I don't know if this is an appropriate question for this website, but I will try my luck.

I am an undergraduate student, and recently I became interested in analytic number theory. When I started reading introductory material in the subject, I got the idea that most "structures" and most ideas in proofs are heavily based on combinatorial-like ideas. For example, the Pigeonhole Principle is used extensively.

Of course some people would find this very obvious since the subject is concerned primarily with things like "counting the number of primes less than a given magnitude". However, I would still argue that things could have been very different and combinatorial techniques could have been ineffective.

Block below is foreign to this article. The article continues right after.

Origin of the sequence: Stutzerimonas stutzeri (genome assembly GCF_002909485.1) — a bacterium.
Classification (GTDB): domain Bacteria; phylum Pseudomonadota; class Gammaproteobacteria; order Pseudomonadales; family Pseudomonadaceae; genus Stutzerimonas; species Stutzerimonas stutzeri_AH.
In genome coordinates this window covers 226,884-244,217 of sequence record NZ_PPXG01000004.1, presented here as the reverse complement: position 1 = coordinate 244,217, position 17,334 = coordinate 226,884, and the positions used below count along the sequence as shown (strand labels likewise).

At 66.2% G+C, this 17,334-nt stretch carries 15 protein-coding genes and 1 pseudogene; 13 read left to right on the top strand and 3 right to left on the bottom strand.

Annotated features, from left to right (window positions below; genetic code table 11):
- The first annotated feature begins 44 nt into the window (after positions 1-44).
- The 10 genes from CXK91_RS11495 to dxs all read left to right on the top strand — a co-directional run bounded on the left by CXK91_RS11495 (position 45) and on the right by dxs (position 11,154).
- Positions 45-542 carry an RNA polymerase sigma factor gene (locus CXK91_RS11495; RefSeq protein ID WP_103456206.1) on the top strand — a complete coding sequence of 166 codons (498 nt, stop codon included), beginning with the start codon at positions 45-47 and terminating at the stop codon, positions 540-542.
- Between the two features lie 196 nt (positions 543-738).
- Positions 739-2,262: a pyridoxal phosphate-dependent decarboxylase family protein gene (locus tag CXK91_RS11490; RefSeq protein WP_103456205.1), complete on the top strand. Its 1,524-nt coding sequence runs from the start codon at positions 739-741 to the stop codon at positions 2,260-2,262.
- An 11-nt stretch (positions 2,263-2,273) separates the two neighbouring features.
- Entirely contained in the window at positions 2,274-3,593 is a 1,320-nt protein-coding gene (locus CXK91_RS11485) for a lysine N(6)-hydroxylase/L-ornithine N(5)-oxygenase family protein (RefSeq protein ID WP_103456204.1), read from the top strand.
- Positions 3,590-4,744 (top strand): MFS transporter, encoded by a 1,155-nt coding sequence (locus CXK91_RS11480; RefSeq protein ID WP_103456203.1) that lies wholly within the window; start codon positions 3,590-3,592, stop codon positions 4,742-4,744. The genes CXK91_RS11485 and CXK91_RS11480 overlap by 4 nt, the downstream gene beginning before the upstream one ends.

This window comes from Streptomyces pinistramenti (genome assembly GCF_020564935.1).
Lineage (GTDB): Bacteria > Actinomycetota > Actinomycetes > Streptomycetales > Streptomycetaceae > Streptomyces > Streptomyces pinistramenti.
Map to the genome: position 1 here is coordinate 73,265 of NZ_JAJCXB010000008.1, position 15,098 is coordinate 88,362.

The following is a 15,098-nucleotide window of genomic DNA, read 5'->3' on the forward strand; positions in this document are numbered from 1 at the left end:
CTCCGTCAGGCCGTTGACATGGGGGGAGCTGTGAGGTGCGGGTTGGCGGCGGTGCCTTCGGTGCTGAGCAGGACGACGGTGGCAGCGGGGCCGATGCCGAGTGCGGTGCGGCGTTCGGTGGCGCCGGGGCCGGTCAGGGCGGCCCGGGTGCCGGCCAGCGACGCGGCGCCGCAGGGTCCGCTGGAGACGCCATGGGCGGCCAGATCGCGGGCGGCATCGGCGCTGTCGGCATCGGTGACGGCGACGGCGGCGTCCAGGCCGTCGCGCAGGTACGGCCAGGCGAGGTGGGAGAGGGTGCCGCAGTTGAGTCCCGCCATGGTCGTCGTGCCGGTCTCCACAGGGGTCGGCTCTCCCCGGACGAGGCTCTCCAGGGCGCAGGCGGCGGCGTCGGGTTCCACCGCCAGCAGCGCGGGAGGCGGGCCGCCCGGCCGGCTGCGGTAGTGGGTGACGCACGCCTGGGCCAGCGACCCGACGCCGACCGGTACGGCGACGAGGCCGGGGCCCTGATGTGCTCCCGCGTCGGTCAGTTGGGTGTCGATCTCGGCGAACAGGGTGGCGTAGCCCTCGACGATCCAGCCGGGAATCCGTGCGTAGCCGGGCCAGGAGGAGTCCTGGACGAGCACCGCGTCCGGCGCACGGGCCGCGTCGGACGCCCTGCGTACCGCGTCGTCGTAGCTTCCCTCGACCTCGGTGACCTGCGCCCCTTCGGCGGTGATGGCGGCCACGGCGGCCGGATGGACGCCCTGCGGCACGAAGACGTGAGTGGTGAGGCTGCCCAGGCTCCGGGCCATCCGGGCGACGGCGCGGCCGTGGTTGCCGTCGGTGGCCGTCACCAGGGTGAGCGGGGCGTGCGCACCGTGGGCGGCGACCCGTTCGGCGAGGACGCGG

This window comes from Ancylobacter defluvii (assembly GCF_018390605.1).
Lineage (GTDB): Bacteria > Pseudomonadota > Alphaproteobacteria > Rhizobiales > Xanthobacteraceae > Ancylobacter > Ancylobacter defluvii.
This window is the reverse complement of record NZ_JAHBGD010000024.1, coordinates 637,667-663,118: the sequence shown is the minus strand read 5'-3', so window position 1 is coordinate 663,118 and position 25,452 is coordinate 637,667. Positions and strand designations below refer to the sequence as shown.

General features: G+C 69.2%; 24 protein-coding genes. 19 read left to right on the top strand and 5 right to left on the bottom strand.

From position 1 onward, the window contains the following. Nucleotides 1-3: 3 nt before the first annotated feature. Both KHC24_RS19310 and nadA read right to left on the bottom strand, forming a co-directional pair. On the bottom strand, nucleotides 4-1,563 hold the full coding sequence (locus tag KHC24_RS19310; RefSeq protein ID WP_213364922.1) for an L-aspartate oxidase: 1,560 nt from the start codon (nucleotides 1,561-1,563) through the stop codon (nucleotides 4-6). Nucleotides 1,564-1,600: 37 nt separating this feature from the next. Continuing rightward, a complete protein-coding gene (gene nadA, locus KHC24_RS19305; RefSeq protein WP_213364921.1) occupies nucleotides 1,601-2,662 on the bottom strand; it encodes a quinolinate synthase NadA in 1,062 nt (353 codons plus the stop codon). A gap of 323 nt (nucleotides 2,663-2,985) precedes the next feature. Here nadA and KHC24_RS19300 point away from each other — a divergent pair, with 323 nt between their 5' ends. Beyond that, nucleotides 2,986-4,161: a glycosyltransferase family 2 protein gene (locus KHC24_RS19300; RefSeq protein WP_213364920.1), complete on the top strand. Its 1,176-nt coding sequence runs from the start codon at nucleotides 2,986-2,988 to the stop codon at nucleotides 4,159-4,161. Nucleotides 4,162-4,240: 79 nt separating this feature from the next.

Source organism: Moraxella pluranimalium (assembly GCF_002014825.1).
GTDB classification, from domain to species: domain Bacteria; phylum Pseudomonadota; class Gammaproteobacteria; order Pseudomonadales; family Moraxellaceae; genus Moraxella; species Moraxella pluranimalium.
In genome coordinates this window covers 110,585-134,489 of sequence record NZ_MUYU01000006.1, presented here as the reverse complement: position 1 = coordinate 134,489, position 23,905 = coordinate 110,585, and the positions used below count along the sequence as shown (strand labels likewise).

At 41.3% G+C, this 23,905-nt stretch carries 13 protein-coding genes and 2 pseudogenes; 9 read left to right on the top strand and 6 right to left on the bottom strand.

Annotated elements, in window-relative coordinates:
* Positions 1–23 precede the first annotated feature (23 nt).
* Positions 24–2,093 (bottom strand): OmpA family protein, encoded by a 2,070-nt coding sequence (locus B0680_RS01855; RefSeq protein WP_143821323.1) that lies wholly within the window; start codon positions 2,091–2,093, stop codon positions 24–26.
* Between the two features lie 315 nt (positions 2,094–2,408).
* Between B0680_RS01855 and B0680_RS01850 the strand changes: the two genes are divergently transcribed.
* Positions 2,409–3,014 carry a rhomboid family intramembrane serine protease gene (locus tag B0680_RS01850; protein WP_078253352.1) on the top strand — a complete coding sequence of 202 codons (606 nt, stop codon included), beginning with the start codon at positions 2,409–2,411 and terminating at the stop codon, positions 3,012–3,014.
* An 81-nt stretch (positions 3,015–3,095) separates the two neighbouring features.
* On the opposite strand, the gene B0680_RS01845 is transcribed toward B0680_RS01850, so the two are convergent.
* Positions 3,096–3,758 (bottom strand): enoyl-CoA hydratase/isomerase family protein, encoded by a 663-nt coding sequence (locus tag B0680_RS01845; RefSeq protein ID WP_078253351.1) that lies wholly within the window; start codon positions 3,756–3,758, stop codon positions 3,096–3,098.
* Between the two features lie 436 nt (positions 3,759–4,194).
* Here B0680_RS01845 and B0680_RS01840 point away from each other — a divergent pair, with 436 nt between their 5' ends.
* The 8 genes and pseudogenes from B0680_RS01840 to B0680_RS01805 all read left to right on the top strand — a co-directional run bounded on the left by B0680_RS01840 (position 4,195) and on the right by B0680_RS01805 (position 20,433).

So my question is: First of all, in general, could techniques from combinatorics be replaced by other methods in order to achieve the same results we have today.

Secondly, is there a "bigger picture"? In other words, do we know of a higher mathematical structure which explains this intersection between analytic number theory and combinatorics.

Please excuse me if you find that questions are badly formulated. After all, English is not my mother language.

withoutit and with determinacy (or similar) instead. $\endgroup$ – Noah Schweber Jul 22 '15 at 21:53